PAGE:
Pros: A totally brilliant performance from Chris Sheridan. Couldn’t fault a thing. Seriously inventive use of the tiny space with cleverly used props and wardrobe pieces.
Cons: The theatre is above a pub and as it was a Saturday night they had the music pumping loud so it was audible throughout the performance.
The only one (wo)man shows I’ve seen in the past have been stand-up comedians, but this play was very different to those There were lots of laughs but Odd Shaped Balls is a properly substantial play with real characters, warmth and depth. It explores the issue facing many young gay sports stars today: whether to come out, and risk ending their careers, or live a lie and face the constant risk of exposure.
This is obviously a pretty topical issue at the moment with a string of high-profile sports people, including Tom Daley, coming out in the past year or so. This play is really thought provoking and gives the audience a genuine insight into the agonising decision about whether to come out and risk everything you’ve worked for since childhood and the enormity of what you could stand to lose.
Chris Sheridan stars as closeted gay rugby player James Hall, but he also plays all of the other characters in the play (this is not a monologue) including his Dad, gay lover, girlfriend, best friend and manager. Every character was played with warmth and humour with different voices, accents and mannerisms. Even when there was no costume change there was no doubt about who he was supposed to be and what relationship each character had with each other.
The dialogue was witty and fast-paced. At times funny and at others it was tense but it was all delivered with an explosive energy and pinpoint accuracy that was maintained throughout the entire hour-long performance. The audience was utterly captivated throughout. Even the slightly distracting strains of Lady Gaga coming through the floor from the pub below and the sweltering heat of the little theatre didn’t break anyone’s concentration.
The sets were simple and unfussy but effective and made innovative use of the little space. A table, barstool and a pint represented the pub, a swivel office chair was the manager’s office, a strip of astro-turf and a ruby-ball was the pitch whilst the changing rooms was a bench, and a freestanding wall with three clothes hooks on.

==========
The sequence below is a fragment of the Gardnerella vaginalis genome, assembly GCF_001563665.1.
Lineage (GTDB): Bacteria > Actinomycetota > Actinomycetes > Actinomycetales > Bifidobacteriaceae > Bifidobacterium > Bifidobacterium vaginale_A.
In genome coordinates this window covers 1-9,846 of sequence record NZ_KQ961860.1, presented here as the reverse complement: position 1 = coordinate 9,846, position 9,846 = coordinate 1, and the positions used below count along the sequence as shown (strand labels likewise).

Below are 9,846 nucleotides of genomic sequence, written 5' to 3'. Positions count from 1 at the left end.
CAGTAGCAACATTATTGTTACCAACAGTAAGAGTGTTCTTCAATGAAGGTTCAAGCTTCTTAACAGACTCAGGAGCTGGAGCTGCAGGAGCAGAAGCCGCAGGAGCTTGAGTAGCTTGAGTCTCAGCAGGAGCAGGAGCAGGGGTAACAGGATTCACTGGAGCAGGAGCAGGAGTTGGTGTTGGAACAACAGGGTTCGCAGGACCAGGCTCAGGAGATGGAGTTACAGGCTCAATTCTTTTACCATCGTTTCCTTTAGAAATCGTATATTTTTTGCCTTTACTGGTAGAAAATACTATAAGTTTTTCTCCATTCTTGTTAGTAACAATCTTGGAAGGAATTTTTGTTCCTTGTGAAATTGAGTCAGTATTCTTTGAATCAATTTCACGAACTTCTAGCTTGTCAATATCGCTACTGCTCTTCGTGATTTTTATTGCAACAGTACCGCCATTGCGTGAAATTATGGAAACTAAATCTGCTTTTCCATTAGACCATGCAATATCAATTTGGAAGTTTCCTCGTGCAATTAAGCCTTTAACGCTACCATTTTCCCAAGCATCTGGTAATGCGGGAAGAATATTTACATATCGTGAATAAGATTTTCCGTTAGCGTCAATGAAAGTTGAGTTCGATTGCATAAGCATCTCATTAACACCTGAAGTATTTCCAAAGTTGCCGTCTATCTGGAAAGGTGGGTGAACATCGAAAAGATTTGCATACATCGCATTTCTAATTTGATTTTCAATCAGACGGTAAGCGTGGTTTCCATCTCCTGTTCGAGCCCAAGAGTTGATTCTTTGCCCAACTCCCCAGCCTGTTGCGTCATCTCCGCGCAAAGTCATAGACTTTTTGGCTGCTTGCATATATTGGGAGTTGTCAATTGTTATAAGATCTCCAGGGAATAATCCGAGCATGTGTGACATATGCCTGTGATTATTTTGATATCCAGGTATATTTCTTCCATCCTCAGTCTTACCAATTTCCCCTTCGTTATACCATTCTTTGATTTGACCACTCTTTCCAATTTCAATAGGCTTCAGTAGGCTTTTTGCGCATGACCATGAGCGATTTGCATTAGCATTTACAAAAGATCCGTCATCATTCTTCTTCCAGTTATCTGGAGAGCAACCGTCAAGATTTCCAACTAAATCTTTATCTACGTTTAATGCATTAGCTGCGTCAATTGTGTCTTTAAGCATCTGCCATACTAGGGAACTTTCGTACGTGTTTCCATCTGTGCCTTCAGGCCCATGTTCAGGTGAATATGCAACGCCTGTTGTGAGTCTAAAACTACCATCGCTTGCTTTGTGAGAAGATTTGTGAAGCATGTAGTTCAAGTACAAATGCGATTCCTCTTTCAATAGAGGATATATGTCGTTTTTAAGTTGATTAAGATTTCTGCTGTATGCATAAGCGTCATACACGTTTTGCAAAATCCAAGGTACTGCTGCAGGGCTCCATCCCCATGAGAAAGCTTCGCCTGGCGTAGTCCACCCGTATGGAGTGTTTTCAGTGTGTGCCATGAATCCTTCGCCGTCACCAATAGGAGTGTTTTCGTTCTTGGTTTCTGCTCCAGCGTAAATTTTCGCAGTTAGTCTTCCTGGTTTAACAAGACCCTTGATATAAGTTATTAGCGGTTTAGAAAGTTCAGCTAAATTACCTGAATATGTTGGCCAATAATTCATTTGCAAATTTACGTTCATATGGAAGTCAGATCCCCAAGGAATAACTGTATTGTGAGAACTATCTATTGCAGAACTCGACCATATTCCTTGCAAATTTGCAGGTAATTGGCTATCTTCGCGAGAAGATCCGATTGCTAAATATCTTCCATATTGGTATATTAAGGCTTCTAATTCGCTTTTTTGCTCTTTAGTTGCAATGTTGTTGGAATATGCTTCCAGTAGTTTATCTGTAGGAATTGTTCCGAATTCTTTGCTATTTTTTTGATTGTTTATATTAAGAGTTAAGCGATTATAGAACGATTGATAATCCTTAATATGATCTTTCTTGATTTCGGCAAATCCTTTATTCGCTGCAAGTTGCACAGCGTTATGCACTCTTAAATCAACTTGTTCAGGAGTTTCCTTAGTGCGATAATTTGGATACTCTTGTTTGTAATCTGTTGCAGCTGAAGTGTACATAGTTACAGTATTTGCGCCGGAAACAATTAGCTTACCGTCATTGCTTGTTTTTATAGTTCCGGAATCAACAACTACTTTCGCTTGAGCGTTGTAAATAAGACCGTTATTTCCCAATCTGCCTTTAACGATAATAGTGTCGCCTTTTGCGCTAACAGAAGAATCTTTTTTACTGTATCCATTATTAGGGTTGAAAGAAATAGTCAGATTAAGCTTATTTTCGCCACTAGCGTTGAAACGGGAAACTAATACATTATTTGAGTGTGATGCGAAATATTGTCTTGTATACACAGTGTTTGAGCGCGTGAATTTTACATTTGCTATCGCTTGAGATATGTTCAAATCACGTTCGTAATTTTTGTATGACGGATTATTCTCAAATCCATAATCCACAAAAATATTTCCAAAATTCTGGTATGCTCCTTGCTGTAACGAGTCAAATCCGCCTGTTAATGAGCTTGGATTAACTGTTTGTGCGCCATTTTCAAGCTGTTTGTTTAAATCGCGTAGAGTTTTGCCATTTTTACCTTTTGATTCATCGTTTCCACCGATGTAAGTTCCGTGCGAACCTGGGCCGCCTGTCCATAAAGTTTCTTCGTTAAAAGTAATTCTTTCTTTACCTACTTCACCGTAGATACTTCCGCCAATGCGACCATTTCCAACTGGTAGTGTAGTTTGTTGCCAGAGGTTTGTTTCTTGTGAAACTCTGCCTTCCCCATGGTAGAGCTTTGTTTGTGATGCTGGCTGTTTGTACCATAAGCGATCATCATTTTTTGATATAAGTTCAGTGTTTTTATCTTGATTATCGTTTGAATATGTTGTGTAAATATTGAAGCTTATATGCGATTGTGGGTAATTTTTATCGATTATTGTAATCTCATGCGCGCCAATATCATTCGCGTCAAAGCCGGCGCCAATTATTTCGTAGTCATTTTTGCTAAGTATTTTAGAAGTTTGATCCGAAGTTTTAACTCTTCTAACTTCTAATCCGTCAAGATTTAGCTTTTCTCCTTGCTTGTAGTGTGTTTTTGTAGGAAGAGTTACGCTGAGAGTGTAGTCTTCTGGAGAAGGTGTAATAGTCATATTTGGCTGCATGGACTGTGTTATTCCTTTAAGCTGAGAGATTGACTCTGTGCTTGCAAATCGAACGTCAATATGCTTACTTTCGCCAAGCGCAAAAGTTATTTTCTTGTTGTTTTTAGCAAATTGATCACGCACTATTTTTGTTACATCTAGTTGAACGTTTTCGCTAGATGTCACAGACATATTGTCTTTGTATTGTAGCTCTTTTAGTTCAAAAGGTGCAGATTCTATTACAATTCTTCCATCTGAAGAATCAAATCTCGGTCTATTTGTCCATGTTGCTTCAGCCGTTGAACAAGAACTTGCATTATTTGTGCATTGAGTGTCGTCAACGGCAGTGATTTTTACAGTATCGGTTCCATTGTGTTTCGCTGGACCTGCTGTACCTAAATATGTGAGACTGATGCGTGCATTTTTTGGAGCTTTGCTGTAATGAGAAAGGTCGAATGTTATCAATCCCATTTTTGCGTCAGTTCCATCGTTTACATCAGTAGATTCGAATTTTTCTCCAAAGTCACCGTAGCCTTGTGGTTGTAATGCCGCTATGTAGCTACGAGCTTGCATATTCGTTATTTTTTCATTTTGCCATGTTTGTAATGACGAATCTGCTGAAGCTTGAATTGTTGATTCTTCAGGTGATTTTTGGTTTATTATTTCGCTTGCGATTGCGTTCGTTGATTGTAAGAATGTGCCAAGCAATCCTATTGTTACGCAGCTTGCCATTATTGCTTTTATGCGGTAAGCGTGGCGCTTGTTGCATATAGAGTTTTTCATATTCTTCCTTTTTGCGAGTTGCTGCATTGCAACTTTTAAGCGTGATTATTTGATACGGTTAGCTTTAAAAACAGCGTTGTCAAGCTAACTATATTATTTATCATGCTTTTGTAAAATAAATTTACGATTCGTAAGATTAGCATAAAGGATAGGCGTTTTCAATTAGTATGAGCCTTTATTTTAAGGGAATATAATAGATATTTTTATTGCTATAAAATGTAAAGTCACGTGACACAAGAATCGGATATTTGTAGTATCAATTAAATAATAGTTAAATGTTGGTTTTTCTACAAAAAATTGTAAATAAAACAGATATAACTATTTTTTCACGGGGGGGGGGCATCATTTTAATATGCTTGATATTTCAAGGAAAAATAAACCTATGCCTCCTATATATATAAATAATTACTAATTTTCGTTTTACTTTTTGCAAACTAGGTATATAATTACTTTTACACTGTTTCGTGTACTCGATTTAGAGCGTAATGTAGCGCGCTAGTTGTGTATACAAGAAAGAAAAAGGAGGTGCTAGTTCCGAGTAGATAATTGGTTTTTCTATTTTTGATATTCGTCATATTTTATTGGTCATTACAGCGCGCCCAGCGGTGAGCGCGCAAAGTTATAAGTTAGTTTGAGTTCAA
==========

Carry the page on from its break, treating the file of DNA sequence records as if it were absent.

Costumes were just three different tops, which were hung on the hooks in the changing room. A rugby shirt, a jacket and tie and a casual top. We watched James Hall change into and out of them as he goes into the different worlds he inhabits. As he puts on a different top, so he puts on a different persona that he must play in that situation.
Lighting was simple spots but worked really well taking the audience’s attention to whichever part of the stage was being utilised and taking your attention away from the rest.
My girlfriend and I came out of the show in silence obviously both still lost in the play (and it takes a lot to stun me into silence). Once we’d had time to mull it over we spent the rest of our journey discussing what rating we thought the play deserved. Between us we couldn’t think of anything that the writer Richard D Sheridan, director Charlotte Chinn or that Chris Sheridan could have done better so decided it had to be five stars.
Sadly we went on the last night the play was running at the Etcetera Theatre but if the play comes back to London again I would thoroughly recommend it. Funny, uplifting, thought-provoking and clever. A great Saturday night out!
Author: Richard D Sheridan
Director: Charlotte Chinn
Performed by: Chris Sheridan
Producer: Miller Theatre Productions
Booking information: Show has ended